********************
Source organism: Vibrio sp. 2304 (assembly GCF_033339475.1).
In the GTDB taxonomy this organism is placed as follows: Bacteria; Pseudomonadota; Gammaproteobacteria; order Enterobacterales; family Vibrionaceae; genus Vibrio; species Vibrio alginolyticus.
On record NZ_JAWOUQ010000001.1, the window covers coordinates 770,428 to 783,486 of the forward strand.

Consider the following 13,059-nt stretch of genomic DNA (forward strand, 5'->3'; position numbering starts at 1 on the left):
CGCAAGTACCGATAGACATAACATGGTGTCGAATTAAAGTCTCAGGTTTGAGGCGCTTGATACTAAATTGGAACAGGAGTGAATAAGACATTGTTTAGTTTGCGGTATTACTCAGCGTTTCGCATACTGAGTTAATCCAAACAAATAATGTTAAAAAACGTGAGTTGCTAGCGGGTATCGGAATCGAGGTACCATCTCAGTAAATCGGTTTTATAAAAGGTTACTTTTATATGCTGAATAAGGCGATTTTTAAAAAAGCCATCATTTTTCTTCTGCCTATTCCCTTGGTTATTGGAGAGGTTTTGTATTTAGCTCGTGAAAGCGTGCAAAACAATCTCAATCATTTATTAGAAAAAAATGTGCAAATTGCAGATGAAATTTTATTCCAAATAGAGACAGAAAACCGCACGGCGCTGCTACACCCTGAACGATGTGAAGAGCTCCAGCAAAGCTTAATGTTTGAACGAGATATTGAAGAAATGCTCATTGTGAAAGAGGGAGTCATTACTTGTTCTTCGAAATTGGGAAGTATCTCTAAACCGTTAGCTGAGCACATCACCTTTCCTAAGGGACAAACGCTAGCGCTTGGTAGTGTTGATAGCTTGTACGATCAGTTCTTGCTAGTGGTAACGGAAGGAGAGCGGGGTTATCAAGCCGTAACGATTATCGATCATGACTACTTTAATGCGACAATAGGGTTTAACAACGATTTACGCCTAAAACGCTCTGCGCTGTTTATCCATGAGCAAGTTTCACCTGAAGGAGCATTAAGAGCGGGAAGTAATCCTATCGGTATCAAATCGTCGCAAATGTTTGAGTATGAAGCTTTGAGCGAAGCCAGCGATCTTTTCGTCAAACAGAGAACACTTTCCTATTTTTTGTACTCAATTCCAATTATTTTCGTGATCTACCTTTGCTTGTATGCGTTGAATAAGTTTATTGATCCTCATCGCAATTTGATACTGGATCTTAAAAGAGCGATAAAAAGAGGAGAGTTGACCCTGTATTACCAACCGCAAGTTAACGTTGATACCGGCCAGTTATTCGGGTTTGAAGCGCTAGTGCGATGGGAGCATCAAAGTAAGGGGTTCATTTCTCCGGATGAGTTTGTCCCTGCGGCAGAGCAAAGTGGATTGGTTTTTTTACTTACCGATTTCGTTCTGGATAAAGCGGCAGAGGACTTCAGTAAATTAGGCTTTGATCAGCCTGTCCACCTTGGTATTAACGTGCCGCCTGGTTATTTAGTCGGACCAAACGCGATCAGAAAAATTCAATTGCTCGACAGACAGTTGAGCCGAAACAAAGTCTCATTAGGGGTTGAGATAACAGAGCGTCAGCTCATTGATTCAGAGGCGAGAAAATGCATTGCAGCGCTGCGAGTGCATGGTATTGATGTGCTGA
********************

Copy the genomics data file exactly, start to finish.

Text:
Source organism: Vibrio sp. 2304 (assembly GCF_033339475.1).
In the GTDB taxonomy this organism is placed as follows: Bacteria; Pseudomonadota; Gammaproteobacteria; order Enterobacterales; family Vibrionaceae; genus Vibrio; species Vibrio alginolyticus.
On record NZ_JAWOUQ010000001.1, the window covers coordinates 770,428 to 783,486 of the forward strand.

Consider the following 13,059-nt stretch of genomic DNA (forward strand, 5'->3'; position numbering starts at 1 on the left):
CGCAAGTACCGATAGACATAACATGGTGTCGAATTAAAGTCTCAGGTTTGAGGCGCTTGATACTAAATTGGAACAGGAGTGAATAAGACATTGTTTAGTTTGCGGTATTACTCAGCGTTTCGCATACTGAGTTAATCCAAACAAATAATGTTAAAAAACGTGAGTTGCTAGCGGGTATCGGAATCGAGGTACCATCTCAGTAAATCGGTTTTATAAAAGGTTACTTTTATATGCTGAATAAGGCGATTTTTAAAAAAGCCATCATTTTTCTTCTGCCTATTCCCTTGGTTATTGGAGAGGTTTTGTATTTAGCTCGTGAAAGCGTGCAAAACAATCTCAATCATTTATTAGAAAAAAATGTGCAAATTGCAGATGAAATTTTATTCCAAATAGAGACAGAAAACCGCACGGCGCTGCTACACCCTGAACGATGTGAAGAGCTCCAGCAAAGCTTAATGTTTGAACGAGATATTGAAGAAATGCTCATTGTGAAAGAGGGAGTCATTACTTGTTCTTCGAAATTGGGAAGTATCTCTAAACCGTTAGCTGAGCACATCACCTTTCCTAAGGGACAAACGCTAGCGCTTGGTAGTGTTGATAGCTTGTACGATCAGTTCTTGCTAGTGGTAACGGAAGGAGAGCGGGGTTATCAAGCCGTAACGATTATCGATCATGACTACTTTAATGCGACAATAGGGTTTAACAACGATTTACGCCTAAAACGCTCTGCGCTGTTTATCCATGAGCAAGTTTCACCTGAAGGAGCATTAAGAGCGGGAAGTAATCCTATCGGTATCAAATCGTCGCAAATGTTTGAGTATGAAGCTTTGAGCGAAGCCAGCGATCTTTTCGTCAAACAGAGAACACTTTCCTATTTTTTGTACTCAATTCCAATTATTTTCGTGATCTACCTTTGCTTGTATGCGTTGAATAAGTTTATTGATCCTCATCGCAATTTGATACTGGATCTTAAAAGAGCGATAAAAAGAGGAGAGTTGACCCTGTATTACCAACCGCAAGTTAACGTTGATACCGGCCAGTTATTCGGGTTTGAAGCGCTAGTGCGATGGGAGCATCAAAGTAAGGGGTTCATTTCTCCGGATGAGTTTGTCCCTGCGGCAGAGCAAAGTGGATTGGTTTTTTTACTTACCGATTTCGTTCTGGATAAAGCGGCAGAGGACTTCAGTAAATTAGGCTTTGATCAGCCTGTCCACCTTGGTATTAACGTGCCGCCTGGTTATTTAGTCGGACCAAACGCGATCAGAAAAATTCAATTGCTCGACAGACAGTTGAGCCGAAACAAAGTCTCATTAGGGGTTGAGATAACAGAGCGTCAGCTCATTGATTCAGAGGCGAGAAAATGCATTGCAGCGCTGCGAGTGCATGGTATTGATGTGCTGA